• I know more babies that it has worked for than any other method.

The Cons of Cry It Out

  • You have to listen to your baby cry! And nobody enjoys that.
  • Your baby may cry longer than other babies, which can feel painful. (Some take 15 minutes of low-key crying and they are asleep. Others intensely cry for an hour the first time.)
  • If you progressively form bad habits again (nursing them to sleep and laying them down), you may notice you have to do the process again.
  • It may not eliminate all crying. Once your baby has begun sleeping, they may immediately sleep and never cry again. Or your baby may have to cry for a few minutes before bed each night or at a nap to sleep.
  • There is a possibility that it may not work for your baby.

I am not promoting this method for everyone. Some people have no problem getting up with their child throughout the night, while for others, the trade-off of sleeping versus letting a child cry is not worth it. And for that person, this method IS NOT for you. But, for the person who IS struggling to survive on no sleep with a cranky baby who isn’t taking good naps or sleeping at night, I would suggest trying this method.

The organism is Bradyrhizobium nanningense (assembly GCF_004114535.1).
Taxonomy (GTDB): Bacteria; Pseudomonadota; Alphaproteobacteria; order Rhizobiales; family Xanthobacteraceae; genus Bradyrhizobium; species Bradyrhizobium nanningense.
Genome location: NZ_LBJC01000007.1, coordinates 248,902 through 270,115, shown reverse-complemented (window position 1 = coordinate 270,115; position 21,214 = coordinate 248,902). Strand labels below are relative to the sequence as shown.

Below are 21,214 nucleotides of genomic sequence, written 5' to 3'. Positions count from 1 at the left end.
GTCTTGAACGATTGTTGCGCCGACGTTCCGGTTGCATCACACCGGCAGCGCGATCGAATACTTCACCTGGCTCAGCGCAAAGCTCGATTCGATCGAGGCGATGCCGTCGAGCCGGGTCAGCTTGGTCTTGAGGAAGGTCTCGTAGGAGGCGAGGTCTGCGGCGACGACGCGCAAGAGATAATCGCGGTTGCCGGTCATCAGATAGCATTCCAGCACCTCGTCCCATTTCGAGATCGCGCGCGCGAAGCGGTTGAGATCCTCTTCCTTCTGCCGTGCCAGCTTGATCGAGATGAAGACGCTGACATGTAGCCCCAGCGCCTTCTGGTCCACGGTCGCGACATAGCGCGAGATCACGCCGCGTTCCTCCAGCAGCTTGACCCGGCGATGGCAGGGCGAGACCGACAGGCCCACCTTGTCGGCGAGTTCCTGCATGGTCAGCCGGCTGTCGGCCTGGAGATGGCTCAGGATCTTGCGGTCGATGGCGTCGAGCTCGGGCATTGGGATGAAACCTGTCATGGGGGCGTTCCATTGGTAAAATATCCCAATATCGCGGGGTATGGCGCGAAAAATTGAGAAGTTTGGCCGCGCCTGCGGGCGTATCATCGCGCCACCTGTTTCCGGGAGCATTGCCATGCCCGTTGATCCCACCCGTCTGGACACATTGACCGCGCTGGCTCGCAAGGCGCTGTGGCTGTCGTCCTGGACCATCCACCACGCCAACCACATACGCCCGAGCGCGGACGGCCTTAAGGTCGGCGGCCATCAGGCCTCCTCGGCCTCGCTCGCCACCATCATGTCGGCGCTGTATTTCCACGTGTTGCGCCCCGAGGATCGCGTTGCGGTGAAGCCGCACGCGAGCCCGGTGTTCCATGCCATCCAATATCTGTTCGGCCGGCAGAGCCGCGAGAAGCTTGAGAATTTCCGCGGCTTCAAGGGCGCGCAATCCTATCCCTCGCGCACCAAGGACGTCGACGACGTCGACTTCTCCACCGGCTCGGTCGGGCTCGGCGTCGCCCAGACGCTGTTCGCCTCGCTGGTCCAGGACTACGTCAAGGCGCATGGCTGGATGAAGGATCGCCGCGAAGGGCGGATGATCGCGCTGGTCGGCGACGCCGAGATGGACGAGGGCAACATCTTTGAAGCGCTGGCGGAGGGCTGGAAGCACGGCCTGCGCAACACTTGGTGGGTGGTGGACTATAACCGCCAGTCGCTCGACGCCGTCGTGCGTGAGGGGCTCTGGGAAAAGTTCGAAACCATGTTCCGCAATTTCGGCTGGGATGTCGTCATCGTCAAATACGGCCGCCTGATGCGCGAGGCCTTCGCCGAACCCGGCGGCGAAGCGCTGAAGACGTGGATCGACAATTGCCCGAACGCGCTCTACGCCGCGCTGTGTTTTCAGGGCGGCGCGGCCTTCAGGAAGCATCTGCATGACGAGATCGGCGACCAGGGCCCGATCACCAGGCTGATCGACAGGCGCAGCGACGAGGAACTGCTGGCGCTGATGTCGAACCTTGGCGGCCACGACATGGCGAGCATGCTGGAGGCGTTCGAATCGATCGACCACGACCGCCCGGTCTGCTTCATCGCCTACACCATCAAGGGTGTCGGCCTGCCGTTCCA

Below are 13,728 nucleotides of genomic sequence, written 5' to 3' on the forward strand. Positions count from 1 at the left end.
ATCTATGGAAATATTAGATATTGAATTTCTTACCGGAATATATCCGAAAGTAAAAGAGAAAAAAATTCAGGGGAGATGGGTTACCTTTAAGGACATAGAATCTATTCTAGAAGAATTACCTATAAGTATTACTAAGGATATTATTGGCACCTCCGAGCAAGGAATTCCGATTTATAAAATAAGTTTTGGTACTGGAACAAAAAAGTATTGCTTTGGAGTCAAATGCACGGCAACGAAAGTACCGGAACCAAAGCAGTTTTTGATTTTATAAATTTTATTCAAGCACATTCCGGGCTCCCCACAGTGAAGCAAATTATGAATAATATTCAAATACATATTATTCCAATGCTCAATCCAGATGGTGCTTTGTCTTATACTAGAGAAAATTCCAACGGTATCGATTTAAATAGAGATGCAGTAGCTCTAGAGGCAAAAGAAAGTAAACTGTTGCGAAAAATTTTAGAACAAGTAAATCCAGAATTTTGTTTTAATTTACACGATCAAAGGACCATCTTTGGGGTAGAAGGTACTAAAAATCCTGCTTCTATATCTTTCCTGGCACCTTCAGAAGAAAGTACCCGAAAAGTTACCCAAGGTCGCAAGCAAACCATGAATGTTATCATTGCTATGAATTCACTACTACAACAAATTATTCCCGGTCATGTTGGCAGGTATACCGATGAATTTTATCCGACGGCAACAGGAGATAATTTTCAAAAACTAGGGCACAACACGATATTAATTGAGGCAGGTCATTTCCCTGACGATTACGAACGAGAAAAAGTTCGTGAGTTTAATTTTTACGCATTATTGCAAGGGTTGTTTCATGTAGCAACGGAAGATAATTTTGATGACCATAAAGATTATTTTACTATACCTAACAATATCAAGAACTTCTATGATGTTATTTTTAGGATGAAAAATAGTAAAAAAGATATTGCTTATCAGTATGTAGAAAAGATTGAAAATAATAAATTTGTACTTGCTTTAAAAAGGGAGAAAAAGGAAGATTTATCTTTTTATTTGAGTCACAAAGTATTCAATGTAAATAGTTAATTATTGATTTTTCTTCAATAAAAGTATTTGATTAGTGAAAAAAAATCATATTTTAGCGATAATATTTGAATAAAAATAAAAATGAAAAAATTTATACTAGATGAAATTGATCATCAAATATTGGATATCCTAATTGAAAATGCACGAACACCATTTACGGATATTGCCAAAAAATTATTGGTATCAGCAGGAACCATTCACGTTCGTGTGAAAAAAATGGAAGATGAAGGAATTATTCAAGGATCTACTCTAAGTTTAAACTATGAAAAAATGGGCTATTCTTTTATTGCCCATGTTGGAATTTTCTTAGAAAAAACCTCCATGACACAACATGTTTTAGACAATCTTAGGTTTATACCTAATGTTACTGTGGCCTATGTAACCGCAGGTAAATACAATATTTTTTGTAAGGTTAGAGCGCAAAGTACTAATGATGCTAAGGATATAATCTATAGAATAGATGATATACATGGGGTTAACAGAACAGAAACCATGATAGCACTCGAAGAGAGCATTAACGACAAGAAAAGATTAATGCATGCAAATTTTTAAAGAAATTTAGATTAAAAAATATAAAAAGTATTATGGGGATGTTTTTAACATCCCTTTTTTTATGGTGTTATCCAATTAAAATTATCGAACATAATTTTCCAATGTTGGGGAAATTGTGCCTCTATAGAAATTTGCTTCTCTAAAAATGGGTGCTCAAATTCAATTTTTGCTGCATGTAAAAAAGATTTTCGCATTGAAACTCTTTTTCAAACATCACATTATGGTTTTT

And here’s a final reason from Mary, who recently used it: “Crying it out was like ripping off a band-aid. We could have dragged out sleep training for months, but my ability to work was suffering. Not to mention, baby didn’t know how to transition back to sleep through sleep cycles, so he was only taking 20-minute naps, which left him exhausted! We were ALL exhausted day and night. It wasn’t easy, but our baby slept through the night by night two. We were all rested and happier. It’s just like taking off those training wheels for the first time. It’s scary, but getting a good night’s sleep is so important for baby.”

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Quinn Kelly Licensed Marriage and Family Therapist
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Quinn is a mother of four, licensed marriage and family therapist, host of the “Renew You” Podcast, and author of “Raising Boys: A Christian Parenting Book.” Throughout the last decade,… Read more